Sunday, September 26, 2004

MSNBC Correspondents Says No Place Is Safe In Iraq- Even Green Zone 


Oct. 4 issue - Bricks and plaster blew inward from the wall, as the windows all shattered and I fell to the floor—whether from the shock wave, or just fright, it wasn't clear. The blast was so loud it sounded as if the building couldn't possibly stand, but it did. Toaster-size chunks of twisted metal fell in the yard and banged off the roof; later they'd be identified as pieces of a U.S. Army Humvee, blown up by a suicide car-bomb a full block away. No one was hurt in that building, which had been heavily blast-protected. But out on the street, 18 people perished, including one U.S. soldier; another three grunts were seriously burned and several children at a nearby Iraqi house were injured. Among the dead were three Iraqis who were incinerated in their car—which was so badly mangled it took wailing relatives more than a day to extract their corpses.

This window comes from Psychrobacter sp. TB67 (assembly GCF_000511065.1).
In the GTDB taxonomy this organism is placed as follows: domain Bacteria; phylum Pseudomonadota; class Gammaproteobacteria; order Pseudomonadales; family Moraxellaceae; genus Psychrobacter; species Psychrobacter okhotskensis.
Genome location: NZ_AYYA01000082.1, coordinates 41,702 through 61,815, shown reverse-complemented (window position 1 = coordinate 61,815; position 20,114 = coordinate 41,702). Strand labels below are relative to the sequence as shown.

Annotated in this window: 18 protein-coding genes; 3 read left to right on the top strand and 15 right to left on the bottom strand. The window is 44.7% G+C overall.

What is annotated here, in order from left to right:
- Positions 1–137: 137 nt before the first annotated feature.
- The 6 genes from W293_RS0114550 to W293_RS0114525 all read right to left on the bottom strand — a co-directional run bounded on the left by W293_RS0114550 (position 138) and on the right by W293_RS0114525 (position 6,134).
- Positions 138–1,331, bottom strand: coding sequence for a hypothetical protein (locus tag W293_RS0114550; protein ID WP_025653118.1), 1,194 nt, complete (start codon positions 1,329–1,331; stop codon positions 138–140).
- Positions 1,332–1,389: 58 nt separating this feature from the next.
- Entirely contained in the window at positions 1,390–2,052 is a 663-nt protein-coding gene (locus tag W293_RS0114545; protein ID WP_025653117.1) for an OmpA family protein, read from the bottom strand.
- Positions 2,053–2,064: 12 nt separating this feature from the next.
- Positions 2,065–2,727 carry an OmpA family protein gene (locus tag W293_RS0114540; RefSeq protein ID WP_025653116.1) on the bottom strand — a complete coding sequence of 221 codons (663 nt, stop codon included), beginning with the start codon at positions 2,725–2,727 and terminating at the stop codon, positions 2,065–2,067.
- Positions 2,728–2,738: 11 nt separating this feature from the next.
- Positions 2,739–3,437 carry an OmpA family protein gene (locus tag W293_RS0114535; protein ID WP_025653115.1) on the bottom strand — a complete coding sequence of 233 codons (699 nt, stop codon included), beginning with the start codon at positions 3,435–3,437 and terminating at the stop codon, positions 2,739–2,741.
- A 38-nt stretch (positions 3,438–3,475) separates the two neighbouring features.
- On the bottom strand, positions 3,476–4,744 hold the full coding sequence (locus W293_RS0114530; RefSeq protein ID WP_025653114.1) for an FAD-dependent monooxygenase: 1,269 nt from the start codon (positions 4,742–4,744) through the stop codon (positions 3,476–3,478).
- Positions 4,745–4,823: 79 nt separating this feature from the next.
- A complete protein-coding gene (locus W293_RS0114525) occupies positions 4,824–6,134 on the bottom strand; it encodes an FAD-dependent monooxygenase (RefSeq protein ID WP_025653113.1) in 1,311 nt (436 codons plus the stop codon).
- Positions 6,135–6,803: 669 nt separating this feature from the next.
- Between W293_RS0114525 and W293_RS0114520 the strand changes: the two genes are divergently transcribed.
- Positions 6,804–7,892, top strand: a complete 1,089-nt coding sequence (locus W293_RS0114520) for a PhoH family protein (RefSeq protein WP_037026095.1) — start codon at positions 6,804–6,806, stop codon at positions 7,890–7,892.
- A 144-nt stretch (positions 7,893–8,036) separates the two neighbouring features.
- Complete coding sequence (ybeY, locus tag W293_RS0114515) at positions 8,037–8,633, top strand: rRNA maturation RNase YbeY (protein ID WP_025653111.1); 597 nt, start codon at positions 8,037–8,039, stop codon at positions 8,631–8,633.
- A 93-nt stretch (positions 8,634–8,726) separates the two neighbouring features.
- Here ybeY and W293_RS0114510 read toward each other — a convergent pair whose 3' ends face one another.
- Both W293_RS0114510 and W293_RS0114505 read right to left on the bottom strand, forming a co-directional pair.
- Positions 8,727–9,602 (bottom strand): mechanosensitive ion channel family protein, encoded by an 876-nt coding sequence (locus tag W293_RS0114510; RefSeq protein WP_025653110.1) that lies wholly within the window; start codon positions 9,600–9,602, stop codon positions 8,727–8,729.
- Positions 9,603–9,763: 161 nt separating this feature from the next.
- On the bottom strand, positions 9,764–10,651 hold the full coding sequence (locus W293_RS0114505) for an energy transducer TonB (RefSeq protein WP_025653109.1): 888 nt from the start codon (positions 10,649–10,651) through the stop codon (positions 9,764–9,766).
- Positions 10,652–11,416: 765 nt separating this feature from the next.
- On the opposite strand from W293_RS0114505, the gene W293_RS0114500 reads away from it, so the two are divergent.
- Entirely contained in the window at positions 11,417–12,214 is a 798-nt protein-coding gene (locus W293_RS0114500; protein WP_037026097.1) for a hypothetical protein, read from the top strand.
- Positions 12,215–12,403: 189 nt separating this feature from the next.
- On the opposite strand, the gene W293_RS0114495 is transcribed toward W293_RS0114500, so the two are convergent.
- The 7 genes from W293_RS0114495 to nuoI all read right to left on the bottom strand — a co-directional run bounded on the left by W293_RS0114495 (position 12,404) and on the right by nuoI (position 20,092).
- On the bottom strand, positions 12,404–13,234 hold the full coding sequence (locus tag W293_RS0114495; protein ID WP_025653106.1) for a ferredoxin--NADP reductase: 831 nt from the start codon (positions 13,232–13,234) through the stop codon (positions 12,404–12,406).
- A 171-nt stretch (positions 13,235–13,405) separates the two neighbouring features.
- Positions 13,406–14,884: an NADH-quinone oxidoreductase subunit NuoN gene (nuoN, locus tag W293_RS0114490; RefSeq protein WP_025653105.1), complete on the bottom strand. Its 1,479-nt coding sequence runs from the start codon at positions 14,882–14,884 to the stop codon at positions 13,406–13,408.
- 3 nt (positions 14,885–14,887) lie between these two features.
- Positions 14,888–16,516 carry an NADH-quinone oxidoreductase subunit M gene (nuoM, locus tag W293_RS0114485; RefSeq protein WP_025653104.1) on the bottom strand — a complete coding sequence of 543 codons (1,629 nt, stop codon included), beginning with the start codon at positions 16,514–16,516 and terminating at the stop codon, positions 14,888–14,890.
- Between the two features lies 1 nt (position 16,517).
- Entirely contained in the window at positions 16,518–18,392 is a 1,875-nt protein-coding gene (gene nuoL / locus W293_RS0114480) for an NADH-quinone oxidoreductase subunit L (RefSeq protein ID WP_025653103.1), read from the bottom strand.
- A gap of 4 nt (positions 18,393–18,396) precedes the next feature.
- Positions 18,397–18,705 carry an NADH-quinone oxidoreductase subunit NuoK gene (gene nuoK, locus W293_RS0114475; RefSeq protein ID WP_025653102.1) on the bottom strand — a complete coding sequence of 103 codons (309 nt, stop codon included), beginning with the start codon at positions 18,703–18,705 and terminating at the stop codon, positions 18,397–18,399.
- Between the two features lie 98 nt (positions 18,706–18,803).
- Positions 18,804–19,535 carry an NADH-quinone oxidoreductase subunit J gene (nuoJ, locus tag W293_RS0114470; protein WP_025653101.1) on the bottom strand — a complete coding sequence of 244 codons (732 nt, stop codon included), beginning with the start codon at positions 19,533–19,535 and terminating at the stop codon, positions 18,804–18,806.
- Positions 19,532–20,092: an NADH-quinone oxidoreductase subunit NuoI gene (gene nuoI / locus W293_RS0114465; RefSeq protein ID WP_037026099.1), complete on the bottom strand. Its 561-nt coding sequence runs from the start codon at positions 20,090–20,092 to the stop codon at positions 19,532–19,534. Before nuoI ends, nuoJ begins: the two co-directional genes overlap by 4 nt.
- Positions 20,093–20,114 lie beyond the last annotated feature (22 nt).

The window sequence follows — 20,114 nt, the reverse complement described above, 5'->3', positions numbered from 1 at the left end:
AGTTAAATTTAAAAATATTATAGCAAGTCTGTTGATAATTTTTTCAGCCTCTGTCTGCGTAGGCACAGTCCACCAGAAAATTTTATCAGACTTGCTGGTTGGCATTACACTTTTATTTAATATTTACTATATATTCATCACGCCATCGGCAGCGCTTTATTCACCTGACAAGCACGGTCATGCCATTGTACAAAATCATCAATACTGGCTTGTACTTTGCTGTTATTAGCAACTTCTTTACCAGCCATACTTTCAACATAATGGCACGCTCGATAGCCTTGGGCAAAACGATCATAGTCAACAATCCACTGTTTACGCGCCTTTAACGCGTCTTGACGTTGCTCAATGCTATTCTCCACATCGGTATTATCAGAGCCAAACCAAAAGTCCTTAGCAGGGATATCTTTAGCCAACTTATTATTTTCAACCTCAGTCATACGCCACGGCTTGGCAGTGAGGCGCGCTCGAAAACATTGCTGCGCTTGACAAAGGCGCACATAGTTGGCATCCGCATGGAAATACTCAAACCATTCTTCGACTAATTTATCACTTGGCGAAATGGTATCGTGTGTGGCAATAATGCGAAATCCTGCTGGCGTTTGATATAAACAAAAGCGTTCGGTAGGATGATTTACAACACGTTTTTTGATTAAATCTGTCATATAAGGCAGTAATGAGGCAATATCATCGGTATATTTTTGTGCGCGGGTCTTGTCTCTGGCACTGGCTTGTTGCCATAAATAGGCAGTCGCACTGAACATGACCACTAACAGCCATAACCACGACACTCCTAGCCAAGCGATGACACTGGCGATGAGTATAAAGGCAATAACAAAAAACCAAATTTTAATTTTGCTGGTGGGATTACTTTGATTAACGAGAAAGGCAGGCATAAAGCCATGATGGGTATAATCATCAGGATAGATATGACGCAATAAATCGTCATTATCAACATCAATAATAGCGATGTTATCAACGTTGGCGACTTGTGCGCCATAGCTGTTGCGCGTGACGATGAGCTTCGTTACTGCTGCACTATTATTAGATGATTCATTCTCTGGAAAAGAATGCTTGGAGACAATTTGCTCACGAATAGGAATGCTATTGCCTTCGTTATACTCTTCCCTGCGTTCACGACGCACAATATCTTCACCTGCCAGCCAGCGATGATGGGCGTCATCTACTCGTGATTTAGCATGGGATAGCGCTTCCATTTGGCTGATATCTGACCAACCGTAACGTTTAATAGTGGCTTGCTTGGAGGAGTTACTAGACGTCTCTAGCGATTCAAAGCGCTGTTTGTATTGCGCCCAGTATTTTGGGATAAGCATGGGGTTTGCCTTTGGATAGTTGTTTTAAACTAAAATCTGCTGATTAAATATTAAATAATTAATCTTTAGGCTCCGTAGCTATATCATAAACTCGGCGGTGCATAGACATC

Perhaps the most remarkable thing about the incident was that it scarcely made the news. It was just another among a recent surge of terrorist attacks, one of two suicide car-bombs that day in the Mansour neighborhood of Baghdad. Besides, everyone was focused on the discovery of the headless corpse of American Jack Hensley, 48, found floating in the Tigris River. Gruesome videos of Hensley's beheading and that of fellow American Eugene (Jack) Armstrong, 52, played on Islamic Web sites. Armstrong's body was later dropped off only five blocks from his home, also in upscale Mansour.

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